Skip to Main content Skip to Navigation
Journal articles

Gender Patterns in Immigrants’ Health Profiles in France: Tobacco, Alcohol, Obesity and Self-Reported Health

Abstract : Background: to date, little attention has been given to gender differences in the health of migrants relative to native-born. In this study, we examine the health profile of the largest immigrant groups in metropolitan France, considering several health indicators and with a special interest in the gendered patterns. Methods: The data originate from the 2017 Health Barometer survey representative of metropolitan France. A subsample of 19,857 individuals aged 18-70 years was analysed using modified Poisson regression, and risk ratio estimates (RR) were provided for the different migrant groups regarding alcohol use, current smoking, obesity and less-than-good self-reported health, adjusting for age and educational level. Results: None of the groups of male migrants differs from the native-born in terms of self-reported health, and they have healthier behaviours for alcohol (men from sub-Saharan Africa: 0.42 (0.29-0.61)) and from the Maghreb: 0.30 (0.1-0.54)) and smoking (men from sub-Saharan Africa: 0.64 (0.4-0.84)), with less frequent obesity (men from the Maghreb: 0.61 (0.3-0.95)). The latter, however, more frequently report current smoking (1.21 (1.0-1.46)). For women, less-than-good health is more frequently reported by the groups from sub-Saharan Africa (1.42 (1.1-1.75)) and from the Maghreb (1.55 (1.3-1.84)). Healthier behaviours were found for alcohol (women from overseas départements: 0.38 (0.1-0.85)) and from the Maghreb: (0.18 (0.0-0.57)) and current smoking (women from southern Europe: 0.68 (0.4-0.97), from sub-Saharan Africa: 0.23 (0.1-0.38) and from the Maghreb: 0.42 (0.2-0.61)). Conversely, some were more frequently obese (women from overseas départements: 1.79 (1.2-2.56) and from sub-Saharan Africa: 1.67 (1.2-2.23)). In the latter two groups from Africa, there is a larger relative male excess for tobacco than in the native-born (male-to-female ratios of respectively 2.87 (1.6-5.09) and 3.1 (2.0-4.65) vs 1.13 (1.0-1.20)) and there is a female excess for obesity (0.51 (0.2-0.89) and 0.41 (0.2-0.67)) in contrast with the native-born (1.07 (0.9-1.16)). The female disadvantage in terms of less-than-good self-reported health is more pronounced among migrants from the Maghreb than among the natives (0.56(0.4-0.46) vs. 0.86 (0.8-0.91)). Conclusion: Considering a set of four health indicators, we provide evidence for distinctive gender patterns among immigrants in France. Male immigrants have a healthy behavioural profile in comparison with the natives and no health disadvantage. Female immigrants have a more mixed profile, with a health disadvantage for the non-Western groups from Africa. The contribution to this discordance of socioeconomic factors and gender relations needs to be investigated.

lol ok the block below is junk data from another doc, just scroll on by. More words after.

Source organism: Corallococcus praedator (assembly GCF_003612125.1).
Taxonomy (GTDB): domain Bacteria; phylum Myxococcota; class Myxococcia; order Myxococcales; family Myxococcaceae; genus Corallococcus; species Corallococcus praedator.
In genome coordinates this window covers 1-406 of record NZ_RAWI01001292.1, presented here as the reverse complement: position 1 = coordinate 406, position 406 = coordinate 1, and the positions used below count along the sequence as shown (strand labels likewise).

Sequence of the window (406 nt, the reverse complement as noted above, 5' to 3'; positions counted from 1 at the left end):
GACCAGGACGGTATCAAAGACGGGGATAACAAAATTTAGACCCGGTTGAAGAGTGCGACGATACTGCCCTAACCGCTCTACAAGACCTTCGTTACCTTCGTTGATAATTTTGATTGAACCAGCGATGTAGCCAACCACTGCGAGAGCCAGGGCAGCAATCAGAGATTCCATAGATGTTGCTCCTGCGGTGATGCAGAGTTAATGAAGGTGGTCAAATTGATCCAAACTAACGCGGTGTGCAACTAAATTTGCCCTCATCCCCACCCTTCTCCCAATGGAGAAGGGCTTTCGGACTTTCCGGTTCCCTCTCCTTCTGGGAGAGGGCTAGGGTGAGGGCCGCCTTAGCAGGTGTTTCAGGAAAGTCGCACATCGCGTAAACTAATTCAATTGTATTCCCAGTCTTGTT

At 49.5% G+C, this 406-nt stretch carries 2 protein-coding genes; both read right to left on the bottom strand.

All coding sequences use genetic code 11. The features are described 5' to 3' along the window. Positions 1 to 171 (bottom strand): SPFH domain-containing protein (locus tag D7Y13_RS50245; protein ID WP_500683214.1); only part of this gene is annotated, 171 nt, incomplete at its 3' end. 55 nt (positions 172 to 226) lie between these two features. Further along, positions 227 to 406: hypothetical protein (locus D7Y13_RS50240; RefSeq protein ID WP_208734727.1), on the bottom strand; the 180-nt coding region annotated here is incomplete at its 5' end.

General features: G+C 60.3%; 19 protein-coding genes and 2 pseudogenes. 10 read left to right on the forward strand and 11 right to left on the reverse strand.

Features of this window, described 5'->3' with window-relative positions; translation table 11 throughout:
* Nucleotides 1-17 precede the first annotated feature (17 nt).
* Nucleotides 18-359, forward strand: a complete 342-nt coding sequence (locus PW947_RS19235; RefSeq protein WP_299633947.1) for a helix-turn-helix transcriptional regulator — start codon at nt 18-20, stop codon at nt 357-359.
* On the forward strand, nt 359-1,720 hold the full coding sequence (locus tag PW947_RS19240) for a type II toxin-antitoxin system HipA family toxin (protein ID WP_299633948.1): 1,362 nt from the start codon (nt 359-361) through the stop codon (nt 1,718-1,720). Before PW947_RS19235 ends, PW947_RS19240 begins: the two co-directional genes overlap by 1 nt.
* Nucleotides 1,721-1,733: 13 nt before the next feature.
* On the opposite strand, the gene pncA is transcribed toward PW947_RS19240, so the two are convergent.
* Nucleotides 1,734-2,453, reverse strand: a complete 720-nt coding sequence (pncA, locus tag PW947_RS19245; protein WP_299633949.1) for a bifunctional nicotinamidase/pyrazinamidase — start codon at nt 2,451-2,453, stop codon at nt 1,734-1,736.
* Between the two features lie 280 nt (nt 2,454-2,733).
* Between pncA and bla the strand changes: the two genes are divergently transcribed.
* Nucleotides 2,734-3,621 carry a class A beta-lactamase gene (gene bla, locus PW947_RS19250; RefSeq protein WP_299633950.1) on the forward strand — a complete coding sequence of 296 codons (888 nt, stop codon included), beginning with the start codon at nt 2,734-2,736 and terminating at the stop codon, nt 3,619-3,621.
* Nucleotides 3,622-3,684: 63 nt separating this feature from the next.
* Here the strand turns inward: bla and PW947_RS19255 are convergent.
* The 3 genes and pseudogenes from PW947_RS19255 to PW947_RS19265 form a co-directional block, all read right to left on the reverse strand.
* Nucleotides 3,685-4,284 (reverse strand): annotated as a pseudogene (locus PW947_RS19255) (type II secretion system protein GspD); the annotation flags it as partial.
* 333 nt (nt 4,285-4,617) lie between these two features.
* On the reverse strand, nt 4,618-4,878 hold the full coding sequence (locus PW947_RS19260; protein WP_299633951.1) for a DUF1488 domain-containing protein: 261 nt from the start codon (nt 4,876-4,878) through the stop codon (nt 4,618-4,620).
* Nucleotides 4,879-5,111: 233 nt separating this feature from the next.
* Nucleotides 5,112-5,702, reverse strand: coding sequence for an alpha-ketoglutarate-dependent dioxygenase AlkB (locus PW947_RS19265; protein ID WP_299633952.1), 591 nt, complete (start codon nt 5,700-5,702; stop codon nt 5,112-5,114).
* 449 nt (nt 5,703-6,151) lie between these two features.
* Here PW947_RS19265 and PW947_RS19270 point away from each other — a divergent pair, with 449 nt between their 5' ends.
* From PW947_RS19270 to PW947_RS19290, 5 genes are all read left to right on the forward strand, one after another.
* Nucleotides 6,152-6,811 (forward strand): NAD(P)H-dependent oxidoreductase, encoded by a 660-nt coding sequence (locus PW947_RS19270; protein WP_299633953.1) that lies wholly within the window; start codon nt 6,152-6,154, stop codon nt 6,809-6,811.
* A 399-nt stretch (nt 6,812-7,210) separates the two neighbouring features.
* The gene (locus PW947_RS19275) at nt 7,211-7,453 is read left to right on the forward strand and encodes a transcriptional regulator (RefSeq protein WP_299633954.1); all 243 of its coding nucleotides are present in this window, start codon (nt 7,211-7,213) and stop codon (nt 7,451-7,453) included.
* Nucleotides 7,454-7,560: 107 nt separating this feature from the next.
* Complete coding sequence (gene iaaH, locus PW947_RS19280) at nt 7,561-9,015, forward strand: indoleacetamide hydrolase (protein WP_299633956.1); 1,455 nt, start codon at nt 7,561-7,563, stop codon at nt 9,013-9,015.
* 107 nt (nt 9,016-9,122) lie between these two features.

Document type :
Journal articles
Complete list of metadata
Contributor : Karin Sohler <>
Submitted on : Wednesday, March 31, 2021 - 9:10:51 PM
Last modification on : Sunday, April 4, 2021 - 3:18:33 AM


Explicit agreement for this submission


Distributed under a Creative Commons Attribution 4.0 International License




Myriam Khlat, Stéphane Legleye, Damien Bricard. Gender Patterns in Immigrants’ Health Profiles in France: Tobacco, Alcohol, Obesity and Self-Reported Health. International Journal of Environmental Research and Public Health, MDPI, 2020, Special Issue: The Health and Wellbeing of Migrant Populations, 17 (23), pp.8759. ⟨10.3390/ijerph17238759⟩. ⟨hal-03187294⟩



Record views


Files downloads